EARTH SCIENCE WEEK UPDATE
American Geosciences Institute
Vol. 17, No. 12: December 2019
IN THIS ISSUE...
- Earth Science Teaching Award: See the Webcast
- AMS Offers Teacher Professional Development
- National Fossil Day Contest Names Winners
- AAPG Recognizes a Top Geoscience Teacher
- More Classroom Activities Now Searchable Online
- SSA Resources Produce Seismic Shift in Learning
- Is Earth Science Education at Risk in Your State?
- Find Your Photos Online for Earth Science Week
- AEG Promotes Environmental and Engineering Geology
- See Yourself in an Earth Science Career
With a little more than a month left to apply, now is the time to go online and view a new webcast about the prestigious Edward C. Roy Jr. Award for Excellence in K-8 Earth Science Teaching. The free, two-minute webcast provides an overview of the competition. You can view the webcast today.
AGI has expanded the eligibility requirements. In addition to U.S. teachers, instructors in the United Kingdom may compete. The program, a major part of Earth Science Week, recognizes one full-time teacher from kindergarten to eighth grade, or the U.K. equivalent, for leadership and innovation in Earth science education.
To enter the 2020 competition, applications must be postmarked by January 22, 2020. The winner will receive a $2,500 prize and a travel grant of $1,000 to attend the National Science Teaching Association (NSTA) Annual Conference in April 2020 to accept the award. To learn more, teachers should visit online.
The American Meteorological Society (AMS), an Earth Science Week partner, is promoting two teacher professional development programs focusing on the atmosphere and oceans in 2020.
Project Atmosphere is a comprehensive teacher professional development program based on studies in the atmospheric sciences. It is directed toward improving teacher effectiveness in generating interest and understanding in science, technology, and mathematics among students at pre-college levels.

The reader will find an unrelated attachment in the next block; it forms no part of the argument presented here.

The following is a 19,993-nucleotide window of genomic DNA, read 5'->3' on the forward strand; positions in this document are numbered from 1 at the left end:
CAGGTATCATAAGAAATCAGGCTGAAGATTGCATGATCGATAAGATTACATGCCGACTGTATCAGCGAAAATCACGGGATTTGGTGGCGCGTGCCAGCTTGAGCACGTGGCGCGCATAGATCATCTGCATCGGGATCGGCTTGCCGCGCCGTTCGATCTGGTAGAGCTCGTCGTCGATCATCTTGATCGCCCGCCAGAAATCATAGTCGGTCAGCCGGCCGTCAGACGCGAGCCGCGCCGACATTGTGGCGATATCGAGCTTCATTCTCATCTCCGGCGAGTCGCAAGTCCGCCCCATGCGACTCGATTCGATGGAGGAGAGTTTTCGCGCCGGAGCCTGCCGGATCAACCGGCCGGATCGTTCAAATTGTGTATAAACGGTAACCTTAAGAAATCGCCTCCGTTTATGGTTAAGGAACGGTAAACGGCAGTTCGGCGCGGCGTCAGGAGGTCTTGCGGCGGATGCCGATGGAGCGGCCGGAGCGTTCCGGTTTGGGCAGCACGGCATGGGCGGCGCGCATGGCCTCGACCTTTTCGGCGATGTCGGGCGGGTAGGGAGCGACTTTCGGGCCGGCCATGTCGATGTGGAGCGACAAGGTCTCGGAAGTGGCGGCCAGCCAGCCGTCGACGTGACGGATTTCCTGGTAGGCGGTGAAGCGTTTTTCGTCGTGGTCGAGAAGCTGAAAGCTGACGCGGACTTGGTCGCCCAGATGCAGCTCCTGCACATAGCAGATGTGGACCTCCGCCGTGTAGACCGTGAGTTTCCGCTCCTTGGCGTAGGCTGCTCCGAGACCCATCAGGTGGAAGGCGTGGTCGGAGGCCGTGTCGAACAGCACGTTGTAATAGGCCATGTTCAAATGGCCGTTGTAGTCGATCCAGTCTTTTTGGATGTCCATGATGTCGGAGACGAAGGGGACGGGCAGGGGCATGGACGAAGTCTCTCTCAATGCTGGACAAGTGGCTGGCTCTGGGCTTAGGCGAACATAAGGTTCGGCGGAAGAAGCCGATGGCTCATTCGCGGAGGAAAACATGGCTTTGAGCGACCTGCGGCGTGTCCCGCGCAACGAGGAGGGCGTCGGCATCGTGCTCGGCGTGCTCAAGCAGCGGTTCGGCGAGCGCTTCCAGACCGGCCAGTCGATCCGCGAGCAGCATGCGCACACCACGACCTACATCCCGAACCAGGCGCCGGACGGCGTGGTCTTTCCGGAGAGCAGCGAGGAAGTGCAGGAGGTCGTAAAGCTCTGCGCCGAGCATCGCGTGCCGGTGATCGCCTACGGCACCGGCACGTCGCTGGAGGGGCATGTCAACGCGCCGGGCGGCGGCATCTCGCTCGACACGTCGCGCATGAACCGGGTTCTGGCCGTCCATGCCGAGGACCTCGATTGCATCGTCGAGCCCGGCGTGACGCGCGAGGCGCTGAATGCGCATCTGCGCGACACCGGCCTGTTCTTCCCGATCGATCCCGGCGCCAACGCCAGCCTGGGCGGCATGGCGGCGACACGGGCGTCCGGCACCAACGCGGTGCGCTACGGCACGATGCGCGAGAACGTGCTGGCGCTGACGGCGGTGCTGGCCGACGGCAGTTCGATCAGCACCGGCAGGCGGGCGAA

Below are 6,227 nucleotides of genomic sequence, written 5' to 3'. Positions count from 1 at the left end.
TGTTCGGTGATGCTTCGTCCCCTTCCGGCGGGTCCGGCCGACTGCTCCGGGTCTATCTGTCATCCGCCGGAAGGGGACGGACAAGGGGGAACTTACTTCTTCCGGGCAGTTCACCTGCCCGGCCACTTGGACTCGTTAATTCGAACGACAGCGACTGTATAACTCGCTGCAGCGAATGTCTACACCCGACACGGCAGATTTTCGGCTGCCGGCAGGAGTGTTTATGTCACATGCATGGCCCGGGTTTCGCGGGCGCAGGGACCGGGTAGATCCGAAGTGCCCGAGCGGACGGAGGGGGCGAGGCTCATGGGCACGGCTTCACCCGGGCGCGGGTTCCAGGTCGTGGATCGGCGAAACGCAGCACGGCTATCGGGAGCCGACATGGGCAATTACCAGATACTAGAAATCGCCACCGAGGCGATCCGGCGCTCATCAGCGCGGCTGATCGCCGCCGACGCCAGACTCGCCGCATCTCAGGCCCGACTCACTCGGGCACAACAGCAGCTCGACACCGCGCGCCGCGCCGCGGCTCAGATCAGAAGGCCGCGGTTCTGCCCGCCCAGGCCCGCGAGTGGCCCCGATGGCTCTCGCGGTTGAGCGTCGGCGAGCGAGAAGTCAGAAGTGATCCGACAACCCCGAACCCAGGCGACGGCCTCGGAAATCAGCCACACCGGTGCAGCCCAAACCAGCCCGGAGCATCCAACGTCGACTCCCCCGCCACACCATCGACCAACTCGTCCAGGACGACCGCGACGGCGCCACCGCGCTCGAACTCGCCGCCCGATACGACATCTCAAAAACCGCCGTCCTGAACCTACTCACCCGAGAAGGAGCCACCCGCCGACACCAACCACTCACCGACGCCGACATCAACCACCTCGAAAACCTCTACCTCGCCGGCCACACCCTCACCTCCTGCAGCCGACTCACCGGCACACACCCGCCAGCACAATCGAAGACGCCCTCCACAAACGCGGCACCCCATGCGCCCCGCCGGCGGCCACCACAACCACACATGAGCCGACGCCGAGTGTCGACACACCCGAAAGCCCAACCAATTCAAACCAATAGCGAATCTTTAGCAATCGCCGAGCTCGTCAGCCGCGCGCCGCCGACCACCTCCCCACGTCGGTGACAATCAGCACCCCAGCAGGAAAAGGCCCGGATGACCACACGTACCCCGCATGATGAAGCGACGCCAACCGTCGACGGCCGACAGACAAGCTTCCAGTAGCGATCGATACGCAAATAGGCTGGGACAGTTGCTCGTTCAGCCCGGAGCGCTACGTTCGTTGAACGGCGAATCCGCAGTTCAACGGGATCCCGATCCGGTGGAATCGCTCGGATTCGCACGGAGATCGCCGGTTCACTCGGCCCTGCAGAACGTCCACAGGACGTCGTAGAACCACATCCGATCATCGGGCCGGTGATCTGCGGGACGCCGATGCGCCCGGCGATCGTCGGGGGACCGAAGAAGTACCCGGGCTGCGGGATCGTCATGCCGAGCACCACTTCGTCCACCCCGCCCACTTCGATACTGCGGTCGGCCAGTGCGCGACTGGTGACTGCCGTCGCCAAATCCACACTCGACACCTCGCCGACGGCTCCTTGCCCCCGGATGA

Project Ocean is a teacher professional development program based on studies of the physical foundations of oceanography. It is directed towards improving teacher effectiveness in generating interest and understanding in science, technology, and mathematics among pre-college students.
Applications should be submitted by March 27, 2020. Questions should be directed to firstname.lastname@example.org.
Winners of the 2019 National Fossil Day Art Contest - "Extinct Giants and Survivors of the Last Ice Age" - were recently announced by the National Park Service, a major Earth Science Week partner. To view the artworks of winners, please visit the website.
The National Park Service teamed up with AGI to launch the first annual National Fossil Day during Earth Science Week 2010. Since then, the program has grown enormously in reach and resources for students and teachers. Plans already are being made for the next National Fossil Day on Wednesday, October 14, 2020. Learn more online.
Submit your entry now! The American Association of Petroleum Geologists (AAPG) Foundation, a longtime Earth Science Week partner, will award $6,000 to its Teacher of the Year in 2020.
Granted to a K-12 teacher within the United States who has demonstrated outstanding leadership in the field of geoscience education, the Teacher of the Year Award consists of $3,000 for school use under the teacher's supervision for educational purposes and $3,000 for personal use by the teacher.
To be eligible, teachers must: have at least three years full-time teaching experience and currently teach at a U.S. K-12 school; and teach one unit per year on natural resources (unit must fit the definition of natural resources).
The application deadline is January 31, 2020. To learn more, see the program website.
Ever wish you could go online to search for a classroom activity tailor-made to match the Earth science topic you're teaching? Visit the Earth Science Week Classroom Activities page - continually updated and recently redesigned - for more than 200 free learning activities, most of them contributed by the leading geoscience agencies and groups that are Earth Science Week partners.
Activities are organized and searchable by various criteria, including specific Earth science topics. To find the perfect activity for your lesson, just click on "Search Classroom Activities." Search by grade levels and Next Generation Science Standards. Maybe most useful, you also can search among 24 categories of Earth science topics, such as energy, environment, plate tectonics, and weathering.
This database-driven resource is ideal not only for supplementing a prepared curriculum, but also for generating activities that address in-the-news events such as fossil discoveries and volcanic eruptions. See Earth Science Week's Classroom Activities page.